Oh, yeah. Like if you’ve ever bought notes, spot notes. Yeah.

Melissa Johnson:

So I have bought notes. But not too many, I don’t really buy a lot of notes. But I will tell you, when I first got started, sold a lot of notes. So we would create notes, and then hold them for like 90 or 120 days, I forgot what the seasoning period was at that time. But and then we would sell them. So that was another good exit strategy, because we could sell it on owner finance note, hold it for just a little bit, and then cash out the whole thing, you know, taking a little bit of a discount. But it was a great strategy for being able to move property, especially around 2008.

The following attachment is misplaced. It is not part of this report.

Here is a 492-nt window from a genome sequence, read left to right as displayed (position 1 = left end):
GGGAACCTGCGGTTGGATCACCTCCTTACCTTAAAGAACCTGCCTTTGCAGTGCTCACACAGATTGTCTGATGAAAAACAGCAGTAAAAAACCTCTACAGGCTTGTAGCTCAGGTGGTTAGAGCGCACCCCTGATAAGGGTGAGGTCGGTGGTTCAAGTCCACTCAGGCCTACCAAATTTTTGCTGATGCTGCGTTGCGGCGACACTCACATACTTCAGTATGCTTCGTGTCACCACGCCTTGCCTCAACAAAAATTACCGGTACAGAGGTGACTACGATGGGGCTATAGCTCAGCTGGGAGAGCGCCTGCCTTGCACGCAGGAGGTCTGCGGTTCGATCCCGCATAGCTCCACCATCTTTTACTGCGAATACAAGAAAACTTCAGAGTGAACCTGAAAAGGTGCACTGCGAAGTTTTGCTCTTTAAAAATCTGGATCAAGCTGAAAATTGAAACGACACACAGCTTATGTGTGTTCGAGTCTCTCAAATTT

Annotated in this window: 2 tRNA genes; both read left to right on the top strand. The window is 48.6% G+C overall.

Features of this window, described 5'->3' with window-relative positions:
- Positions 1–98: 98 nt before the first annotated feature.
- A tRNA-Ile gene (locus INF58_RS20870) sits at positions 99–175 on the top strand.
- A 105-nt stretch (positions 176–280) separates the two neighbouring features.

Jeff Stephens:

Yeah, yeah. Well, I hope everybody listening, like enjoys, I guess geeking out on deal structure. You know, like, I think you and I probably do, I love thinking about that stuff. And I’m not actually actively selling properties in that way. But it’s as I think about what I want to be doing in the future. That’s definitely a big part of it, as well. So that’s really cool to hear that you’re sort of engineering those deals like that with intention even from maybe the moment you meet the seller in the first place.

Melissa Johnson:

Yeah, usually those I like to go in knowing that that’s what the exit strategy is going to be.

Jeff Stephens:

Yeah. Awesome. Wow, super cool. I do think we have a lot in common I think we could probably talk for for a long time and I hope we can stay in touch. Speaking of staying in touch if there are people who want to learn more about you and your coaching and and everything else you do. What’s the best way for them to find you?